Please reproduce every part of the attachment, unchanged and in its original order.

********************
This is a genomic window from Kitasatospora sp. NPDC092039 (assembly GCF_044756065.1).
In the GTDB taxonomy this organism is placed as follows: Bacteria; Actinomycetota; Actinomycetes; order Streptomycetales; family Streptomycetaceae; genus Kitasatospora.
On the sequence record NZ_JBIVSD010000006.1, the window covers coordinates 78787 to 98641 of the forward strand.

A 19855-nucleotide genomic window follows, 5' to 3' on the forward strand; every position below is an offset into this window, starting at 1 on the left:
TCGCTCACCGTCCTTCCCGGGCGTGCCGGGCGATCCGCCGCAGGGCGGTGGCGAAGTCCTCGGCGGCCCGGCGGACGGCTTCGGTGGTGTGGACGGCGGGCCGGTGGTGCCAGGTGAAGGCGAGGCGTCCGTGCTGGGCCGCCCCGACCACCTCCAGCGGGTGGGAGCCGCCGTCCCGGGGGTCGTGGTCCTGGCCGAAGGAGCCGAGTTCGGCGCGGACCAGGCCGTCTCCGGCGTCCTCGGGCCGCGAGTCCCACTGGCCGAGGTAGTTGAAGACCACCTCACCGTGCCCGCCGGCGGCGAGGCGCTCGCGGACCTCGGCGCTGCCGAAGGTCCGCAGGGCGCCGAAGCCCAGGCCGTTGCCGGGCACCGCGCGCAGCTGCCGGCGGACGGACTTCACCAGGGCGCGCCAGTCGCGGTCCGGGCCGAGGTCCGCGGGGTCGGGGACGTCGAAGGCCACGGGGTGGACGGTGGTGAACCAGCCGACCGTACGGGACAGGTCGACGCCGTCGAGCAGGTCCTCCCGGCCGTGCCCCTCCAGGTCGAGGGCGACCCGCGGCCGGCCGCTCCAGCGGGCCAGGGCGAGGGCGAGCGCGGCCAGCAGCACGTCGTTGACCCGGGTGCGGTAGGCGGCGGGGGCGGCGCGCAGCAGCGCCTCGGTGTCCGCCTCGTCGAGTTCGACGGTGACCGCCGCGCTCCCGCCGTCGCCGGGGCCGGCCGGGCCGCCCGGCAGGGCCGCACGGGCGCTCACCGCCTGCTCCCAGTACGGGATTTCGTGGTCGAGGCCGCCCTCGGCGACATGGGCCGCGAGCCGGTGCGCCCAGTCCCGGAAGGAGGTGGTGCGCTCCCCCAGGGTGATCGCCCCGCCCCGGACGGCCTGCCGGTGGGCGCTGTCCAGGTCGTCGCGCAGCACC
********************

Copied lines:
This is a genomic window from Kitasatospora sp. NPDC092039 (assembly GCF_044756065.1).
In the GTDB taxonomy this organism is placed as follows: Bacteria; Actinomycetota; Actinomycetes; order Streptomycetales; family Streptomycetaceae; genus Kitasatospora.
On the sequence record NZ_JBIVSD010000006.1, the window covers coordinates 78787 to 98641 of the forward strand.

A 19855-nucleotide genomic window follows, 5' to 3' on the forward strand; every position below is an offset into this window, starting at 1 on the left:
TCGCTCACCGTCCTTCCCGGGCGTGCCGGGCGATCCGCCGCAGGGCGGTGGCGAAGTCCTCGGCGGCCCGGCGGACGGCTTCGGTGGTGTGGACGGCGGGCCGGTGGTGCCAGGTGAAGGCGAGGCGTCCGTGCTGGGCCGCCCCGACCACCTCCAGCGGGTGGGAGCCGCCGTCCCGGGGGTCGTGGTCCTGGCCGAAGGAGCCGAGTTCGGCGCGGACCAGGCCGTCTCCGGCGTCCTCGGGCCGCGAGTCCCACTGGCCGAGGTAGTTGAAGACCACCTCACCGTGCCCGCCGGCGGCGAGGCGCTCGCGGACCTCGGCGCTGCCGAAGGTCCGCAGGGCGCCGAAGCCCAGGCCGTTGCCGGGCACCGCGCGCAGCTGCCGGCGGACGGACTTCACCAGGGCGCGCCAGTCGCGGTCCGGGCCGAGGTCCGCGGGGTCGGGGACGTCGAAGGCCACGGGGTGGACGGTGGTGAACCAGCCGACCGTACGGGACAGGTCGACGCCGTCGAGCAGGTCCTCCCGGCCGTGCCCCTCCAGGTCGAGGGCGACCCGCGGCCGGCCGCTCCAGCGGGCCAGGGCGAGGGCGAGCGCGGCCAGCAGCACGTCGTTGACCCGGGTGCGGTAGGCGGCGGGGGCGGCGCGCAGCAGCGCCTCGGTGTCCGCCTCGTCGAGTTCGACGGTGACCGCCGCGCTCCCGCCGTCGCCGGGGCCGGCCGGGCCGCCCGGCAGGGCCGCACGGGCGCTCACCGCCTGCTCCCAGTACGGGATTTCGTGGTCGAGGCCGCCCTCGGCGACATGGGCCGCGAGCCGGTGCGCCCAGTCCCGGAAGGAGGTGGTGCGCTCCCCCAGGGTGATCGCCCCGCCCCGGACGGCCTGCCGGTGGGCGCTGTCCAGGTCGTCGCGCAGCACC